I used to think that honesty just had to do with “cash register honesty,” you know, literally not stealing stuff that doesn’t belong to you. That is certainly an essential standard to meet, yet it’s just the beginning. It took some life experiences for me to comprehend the necessity of psychological honesty. Waking up to what one really feels, what one really thinks, and how one really sees oneself opens the path to spiritual development. There is no other way. Jesus taught us over and over that we out picture what is within us. And he taught us that if we are to fully live, what is within us must be faced. On that basis we can bring what is hurting to the healing power of the Christ. Oftentimes we feel afraid to face ourselves. We may have been given false and negative messages about who we are. Lent is a unique opportunity to see ourselves in a new and loving light. It is an opportunity to face ourselves by leaning into the powerful energy of honesty. We commit to rise into a new level of Christ Consciousness by coming to the altar of God’s Presence. We lay on that altar who we are in our human expression. We get to be honest with God about what we think, what we feel, what we are dealing with, how we see ourselves. In that vulnerability, we discover that God loves us and is with us. There is no condemnation, no shaming, no punishment. There is love and acceptance. There is the gentle removal, as we choose it, of any thoughts, attitudes, beliefs, or behaviors that would tell us we are not enough, or not good, or that God is not near. We find that in God’s Presence our honesty brings us not to disgrace, but to love and goodness–the innate substantial goodness of who we are and have always been. Honest to goodness–that’s what we’ll find! Blessings of love as we enter this sacred season of preparation for our resurrection.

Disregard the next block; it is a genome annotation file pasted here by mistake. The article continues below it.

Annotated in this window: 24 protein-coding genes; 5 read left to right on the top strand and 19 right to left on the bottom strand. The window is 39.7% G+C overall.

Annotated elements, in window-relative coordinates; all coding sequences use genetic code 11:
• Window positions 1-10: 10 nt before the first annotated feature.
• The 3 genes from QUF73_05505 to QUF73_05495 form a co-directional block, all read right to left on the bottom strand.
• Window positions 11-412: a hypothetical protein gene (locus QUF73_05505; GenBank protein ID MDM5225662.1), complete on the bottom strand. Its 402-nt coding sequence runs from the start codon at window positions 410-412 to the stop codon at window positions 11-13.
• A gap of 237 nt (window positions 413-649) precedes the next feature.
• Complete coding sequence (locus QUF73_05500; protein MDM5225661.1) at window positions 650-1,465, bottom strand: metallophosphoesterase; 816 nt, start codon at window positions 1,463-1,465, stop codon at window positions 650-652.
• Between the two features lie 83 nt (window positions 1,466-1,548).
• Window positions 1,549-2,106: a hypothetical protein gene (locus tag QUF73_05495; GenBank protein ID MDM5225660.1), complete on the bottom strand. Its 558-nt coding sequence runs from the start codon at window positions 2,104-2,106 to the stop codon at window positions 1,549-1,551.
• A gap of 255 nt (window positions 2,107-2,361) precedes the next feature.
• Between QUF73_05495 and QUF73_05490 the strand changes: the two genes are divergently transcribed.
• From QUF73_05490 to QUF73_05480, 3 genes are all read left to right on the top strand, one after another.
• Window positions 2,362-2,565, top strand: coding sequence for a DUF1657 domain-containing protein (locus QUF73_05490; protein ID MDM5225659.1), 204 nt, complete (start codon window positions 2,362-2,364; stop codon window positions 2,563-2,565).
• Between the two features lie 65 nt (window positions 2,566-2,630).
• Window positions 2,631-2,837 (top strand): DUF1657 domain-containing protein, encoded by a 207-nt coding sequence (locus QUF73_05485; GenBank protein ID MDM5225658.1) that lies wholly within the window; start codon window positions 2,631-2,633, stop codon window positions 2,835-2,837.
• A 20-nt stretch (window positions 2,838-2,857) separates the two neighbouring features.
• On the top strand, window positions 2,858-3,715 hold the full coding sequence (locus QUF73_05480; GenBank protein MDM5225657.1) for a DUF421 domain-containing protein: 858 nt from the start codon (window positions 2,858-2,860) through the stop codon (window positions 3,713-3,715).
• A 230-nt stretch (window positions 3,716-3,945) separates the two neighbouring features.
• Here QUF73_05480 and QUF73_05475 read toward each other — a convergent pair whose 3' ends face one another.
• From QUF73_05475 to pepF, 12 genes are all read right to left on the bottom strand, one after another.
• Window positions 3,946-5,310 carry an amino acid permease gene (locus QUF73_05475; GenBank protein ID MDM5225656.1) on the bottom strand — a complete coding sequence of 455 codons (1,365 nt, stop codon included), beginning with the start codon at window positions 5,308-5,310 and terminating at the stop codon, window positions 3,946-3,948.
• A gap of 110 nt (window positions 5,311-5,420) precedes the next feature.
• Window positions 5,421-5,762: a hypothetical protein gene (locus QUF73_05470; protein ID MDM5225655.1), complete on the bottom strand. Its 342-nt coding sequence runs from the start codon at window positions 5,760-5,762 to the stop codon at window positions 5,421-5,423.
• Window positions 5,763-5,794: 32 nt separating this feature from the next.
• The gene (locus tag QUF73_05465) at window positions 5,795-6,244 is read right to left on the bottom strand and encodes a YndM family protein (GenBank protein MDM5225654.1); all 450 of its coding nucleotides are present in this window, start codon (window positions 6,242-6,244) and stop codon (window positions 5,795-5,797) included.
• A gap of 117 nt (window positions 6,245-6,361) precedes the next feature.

In the Love and Light of the Christ,